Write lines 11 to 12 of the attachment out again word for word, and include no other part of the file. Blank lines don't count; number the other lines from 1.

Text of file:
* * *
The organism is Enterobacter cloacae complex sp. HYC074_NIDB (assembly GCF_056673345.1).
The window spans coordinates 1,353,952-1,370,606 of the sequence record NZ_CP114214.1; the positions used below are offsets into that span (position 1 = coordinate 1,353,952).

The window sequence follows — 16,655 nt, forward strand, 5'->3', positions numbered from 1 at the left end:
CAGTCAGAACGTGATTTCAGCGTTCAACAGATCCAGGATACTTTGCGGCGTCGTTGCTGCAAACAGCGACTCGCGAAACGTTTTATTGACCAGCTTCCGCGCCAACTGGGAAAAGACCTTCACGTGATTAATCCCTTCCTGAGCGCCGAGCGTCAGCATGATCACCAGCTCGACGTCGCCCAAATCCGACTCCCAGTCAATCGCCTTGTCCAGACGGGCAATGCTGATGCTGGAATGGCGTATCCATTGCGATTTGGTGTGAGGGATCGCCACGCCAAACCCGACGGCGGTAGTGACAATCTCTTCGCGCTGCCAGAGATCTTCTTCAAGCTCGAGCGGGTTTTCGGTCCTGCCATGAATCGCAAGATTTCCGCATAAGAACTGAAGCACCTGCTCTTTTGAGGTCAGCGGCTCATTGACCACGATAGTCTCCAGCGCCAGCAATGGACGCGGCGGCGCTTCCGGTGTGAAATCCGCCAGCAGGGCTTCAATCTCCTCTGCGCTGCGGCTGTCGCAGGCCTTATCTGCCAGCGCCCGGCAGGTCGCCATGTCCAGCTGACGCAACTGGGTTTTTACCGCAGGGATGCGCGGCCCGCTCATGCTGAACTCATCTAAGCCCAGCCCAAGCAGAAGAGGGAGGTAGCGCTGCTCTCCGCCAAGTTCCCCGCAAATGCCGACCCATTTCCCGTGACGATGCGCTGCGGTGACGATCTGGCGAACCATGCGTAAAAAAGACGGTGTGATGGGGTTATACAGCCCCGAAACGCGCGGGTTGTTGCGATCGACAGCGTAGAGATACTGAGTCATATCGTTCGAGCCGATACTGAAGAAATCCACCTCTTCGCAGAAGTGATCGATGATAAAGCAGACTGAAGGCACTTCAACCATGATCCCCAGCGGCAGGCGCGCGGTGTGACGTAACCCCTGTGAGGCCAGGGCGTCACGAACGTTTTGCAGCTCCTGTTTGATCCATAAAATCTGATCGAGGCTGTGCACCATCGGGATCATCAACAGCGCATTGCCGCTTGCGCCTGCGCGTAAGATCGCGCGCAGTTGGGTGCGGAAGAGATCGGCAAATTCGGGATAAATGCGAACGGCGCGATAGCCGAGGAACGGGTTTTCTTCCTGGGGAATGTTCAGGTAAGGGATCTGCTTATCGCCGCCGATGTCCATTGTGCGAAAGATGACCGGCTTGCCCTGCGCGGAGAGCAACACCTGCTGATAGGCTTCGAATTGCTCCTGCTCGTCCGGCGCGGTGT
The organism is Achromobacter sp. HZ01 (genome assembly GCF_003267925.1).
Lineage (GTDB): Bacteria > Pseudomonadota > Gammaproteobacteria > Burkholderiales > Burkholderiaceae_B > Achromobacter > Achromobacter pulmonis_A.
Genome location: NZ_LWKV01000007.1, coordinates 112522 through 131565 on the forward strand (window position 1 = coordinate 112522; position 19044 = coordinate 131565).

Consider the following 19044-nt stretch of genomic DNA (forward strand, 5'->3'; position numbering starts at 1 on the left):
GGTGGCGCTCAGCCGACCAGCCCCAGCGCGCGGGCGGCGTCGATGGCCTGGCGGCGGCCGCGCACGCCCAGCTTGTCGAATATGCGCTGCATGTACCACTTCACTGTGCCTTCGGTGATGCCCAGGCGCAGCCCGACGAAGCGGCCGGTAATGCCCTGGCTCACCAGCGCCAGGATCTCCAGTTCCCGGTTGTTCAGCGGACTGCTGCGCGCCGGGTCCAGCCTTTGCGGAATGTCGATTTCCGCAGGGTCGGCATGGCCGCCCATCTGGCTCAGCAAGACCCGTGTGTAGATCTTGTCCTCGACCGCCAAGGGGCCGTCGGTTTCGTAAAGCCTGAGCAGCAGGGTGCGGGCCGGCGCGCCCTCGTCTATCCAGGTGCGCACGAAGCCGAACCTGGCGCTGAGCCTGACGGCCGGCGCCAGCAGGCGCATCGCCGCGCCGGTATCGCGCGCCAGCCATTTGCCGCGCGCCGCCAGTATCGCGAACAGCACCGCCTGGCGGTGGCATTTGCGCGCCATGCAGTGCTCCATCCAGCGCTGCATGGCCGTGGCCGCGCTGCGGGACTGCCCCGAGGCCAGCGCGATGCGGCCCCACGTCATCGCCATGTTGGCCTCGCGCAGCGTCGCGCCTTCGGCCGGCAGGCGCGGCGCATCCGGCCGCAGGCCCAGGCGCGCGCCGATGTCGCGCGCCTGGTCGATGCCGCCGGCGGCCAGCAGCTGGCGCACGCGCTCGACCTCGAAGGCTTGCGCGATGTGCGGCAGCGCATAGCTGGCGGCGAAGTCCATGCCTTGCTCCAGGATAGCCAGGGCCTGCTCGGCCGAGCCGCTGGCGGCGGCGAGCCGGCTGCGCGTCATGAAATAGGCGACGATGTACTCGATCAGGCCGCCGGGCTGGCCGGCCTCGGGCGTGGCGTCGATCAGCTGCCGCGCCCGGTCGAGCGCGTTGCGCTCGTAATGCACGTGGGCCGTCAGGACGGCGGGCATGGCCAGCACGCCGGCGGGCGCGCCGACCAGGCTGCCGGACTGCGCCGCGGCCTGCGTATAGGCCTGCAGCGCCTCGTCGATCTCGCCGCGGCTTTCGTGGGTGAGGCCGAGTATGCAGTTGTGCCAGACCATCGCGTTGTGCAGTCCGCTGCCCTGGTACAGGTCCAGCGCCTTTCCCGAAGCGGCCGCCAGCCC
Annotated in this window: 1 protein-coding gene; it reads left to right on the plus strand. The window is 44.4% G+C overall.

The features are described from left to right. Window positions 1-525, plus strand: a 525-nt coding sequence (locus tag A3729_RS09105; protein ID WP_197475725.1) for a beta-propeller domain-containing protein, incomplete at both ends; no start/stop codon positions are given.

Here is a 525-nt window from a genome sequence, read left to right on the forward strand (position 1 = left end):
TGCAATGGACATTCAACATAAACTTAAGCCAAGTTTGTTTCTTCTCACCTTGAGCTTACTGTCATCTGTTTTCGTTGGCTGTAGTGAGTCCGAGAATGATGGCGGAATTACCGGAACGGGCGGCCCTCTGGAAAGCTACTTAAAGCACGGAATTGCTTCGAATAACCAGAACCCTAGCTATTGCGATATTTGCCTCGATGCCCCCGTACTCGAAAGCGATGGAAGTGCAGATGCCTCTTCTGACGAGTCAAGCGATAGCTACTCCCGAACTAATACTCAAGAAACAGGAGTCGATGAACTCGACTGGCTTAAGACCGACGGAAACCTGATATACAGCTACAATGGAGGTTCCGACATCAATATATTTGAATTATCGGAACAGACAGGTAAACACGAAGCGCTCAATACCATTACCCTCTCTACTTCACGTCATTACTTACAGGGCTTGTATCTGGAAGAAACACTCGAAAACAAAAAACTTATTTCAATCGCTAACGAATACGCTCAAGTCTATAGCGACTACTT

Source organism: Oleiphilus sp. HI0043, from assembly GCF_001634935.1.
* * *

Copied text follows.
The features are described from left to right. Window positions 1-525, plus strand: a 525-nt coding sequence (locus tag A3729_RS09105; protein ID WP_197475725.1) for a beta-propeller domain-containing protein, incomplete at both ends; no start/stop codon positions are given.

Here is a 525-nt window from a genome sequence, read left to right on the forward strand (position 1 = left end):